1

It used to be the case (not sure it still is) that any consumer-grade (and even some pro) APs had only space for a limited number of keys in the WiFi chip itself (often 64 IIRC). That meant that as soon as you went over that limit (and you have to count additional keys for multicast and the like), it would have to continually replace the keys in the chip, ...


1

It definitely depends on the router. You are correct in that the bottleneck will likely not be bandwidth, but with the number of simultaneous connections that the router can handle without dropping existing connections to add new ones. However the problem is more than just the number of IP addresses that can be handed out. Look for routers that use MU-...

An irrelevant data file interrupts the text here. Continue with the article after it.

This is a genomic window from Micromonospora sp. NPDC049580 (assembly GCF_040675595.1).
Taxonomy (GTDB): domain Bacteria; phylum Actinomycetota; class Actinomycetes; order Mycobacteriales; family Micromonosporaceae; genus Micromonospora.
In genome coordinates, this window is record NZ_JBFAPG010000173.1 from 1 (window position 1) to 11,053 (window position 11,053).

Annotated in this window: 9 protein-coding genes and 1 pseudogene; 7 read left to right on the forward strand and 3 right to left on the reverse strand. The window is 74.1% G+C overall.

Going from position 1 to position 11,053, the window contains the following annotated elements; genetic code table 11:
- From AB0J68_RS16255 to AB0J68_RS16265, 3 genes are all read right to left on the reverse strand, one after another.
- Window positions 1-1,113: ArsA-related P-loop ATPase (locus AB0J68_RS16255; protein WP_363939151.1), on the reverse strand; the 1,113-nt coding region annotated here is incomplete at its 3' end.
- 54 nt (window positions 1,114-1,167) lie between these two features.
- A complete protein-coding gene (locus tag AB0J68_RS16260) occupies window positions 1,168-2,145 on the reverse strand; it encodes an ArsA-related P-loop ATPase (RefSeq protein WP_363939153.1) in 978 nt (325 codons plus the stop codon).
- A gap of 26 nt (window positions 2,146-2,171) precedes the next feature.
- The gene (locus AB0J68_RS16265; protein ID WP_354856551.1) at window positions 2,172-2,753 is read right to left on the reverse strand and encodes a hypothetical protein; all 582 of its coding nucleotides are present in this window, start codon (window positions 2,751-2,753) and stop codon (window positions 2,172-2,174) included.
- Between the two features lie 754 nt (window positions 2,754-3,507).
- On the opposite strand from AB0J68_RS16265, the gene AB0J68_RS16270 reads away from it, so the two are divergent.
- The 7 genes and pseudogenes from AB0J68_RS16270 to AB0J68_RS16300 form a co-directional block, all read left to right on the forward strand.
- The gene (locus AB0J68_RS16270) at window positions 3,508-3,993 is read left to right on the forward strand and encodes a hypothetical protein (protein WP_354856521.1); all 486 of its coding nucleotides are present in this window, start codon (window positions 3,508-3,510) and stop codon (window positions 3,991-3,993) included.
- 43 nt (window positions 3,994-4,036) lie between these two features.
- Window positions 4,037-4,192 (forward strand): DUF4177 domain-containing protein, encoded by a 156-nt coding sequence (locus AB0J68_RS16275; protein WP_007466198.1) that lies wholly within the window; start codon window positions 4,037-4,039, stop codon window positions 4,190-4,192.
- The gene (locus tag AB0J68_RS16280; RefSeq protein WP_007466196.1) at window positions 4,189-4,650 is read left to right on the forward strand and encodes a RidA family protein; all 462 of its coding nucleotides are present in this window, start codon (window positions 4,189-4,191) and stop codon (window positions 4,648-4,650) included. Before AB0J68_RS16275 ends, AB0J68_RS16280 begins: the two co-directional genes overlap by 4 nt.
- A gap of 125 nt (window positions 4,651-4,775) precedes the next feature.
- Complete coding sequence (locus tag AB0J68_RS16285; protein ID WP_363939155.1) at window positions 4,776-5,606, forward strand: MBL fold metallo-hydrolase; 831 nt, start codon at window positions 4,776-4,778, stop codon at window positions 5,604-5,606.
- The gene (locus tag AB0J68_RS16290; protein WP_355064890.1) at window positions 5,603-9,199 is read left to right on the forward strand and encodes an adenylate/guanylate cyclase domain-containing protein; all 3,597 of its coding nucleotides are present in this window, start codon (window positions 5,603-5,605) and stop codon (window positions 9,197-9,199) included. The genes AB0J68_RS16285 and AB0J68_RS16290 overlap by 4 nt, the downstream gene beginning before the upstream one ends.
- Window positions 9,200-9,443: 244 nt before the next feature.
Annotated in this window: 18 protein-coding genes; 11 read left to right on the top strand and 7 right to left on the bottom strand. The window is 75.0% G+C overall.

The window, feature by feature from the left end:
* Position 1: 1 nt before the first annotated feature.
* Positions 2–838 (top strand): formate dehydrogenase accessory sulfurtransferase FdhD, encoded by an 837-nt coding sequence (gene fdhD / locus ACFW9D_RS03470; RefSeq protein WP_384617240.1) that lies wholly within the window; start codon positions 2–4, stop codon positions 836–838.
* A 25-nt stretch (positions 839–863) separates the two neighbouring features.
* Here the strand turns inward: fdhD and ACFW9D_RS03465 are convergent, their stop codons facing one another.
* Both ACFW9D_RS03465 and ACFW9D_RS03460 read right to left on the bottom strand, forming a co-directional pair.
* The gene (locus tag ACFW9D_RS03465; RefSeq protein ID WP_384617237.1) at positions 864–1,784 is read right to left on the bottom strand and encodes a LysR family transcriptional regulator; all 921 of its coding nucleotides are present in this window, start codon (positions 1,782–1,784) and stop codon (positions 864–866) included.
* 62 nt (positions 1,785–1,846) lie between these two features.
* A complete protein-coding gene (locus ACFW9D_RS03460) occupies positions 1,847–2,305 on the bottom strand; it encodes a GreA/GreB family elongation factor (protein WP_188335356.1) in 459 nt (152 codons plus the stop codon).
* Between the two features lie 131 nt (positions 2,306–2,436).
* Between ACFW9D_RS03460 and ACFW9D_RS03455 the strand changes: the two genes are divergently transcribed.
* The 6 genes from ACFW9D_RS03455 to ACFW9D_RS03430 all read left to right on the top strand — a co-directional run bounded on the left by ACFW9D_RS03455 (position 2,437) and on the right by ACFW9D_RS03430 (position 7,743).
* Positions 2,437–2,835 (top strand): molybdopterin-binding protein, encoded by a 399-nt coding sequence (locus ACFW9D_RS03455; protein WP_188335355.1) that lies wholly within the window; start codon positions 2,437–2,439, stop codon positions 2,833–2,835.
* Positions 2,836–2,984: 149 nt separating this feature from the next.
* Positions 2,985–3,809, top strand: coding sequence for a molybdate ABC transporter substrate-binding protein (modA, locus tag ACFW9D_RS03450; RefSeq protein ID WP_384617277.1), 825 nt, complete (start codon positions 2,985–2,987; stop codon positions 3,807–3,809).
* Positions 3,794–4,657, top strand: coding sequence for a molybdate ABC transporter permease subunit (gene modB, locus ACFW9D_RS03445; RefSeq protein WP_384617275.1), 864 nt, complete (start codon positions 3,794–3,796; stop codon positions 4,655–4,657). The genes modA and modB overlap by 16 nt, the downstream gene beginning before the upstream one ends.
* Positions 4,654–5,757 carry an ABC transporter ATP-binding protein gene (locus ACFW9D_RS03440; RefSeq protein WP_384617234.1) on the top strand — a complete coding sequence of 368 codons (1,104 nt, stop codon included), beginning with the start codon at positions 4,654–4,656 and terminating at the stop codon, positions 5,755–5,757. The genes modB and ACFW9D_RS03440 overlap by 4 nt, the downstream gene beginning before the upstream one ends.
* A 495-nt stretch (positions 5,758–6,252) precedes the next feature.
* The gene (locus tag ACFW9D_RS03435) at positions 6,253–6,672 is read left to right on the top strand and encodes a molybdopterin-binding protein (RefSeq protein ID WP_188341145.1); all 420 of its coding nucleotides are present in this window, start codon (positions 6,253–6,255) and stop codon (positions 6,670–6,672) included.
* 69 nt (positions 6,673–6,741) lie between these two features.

1

There are probably a lot of different ways this is done, but here is one (note that this would require using an ESP32 rather than an ESP8266 because we need BLE): Your IoT device advertises its presence over BLE. It also advertises a service and characteristics will can be used to send it configuration information. You have your own custom app running on ...


1

You do not have to increase message size if you pick the right standard encryption algorithm for your application. You can check how it's done in the LoRaWAN protocol and apply the same methodology to any PHY protocol you want, LoRa, FSK or any other kind of modulation. LoRaWAN uses AES in CTR mode for encryption, and this mode doesn't add any overhead (if ...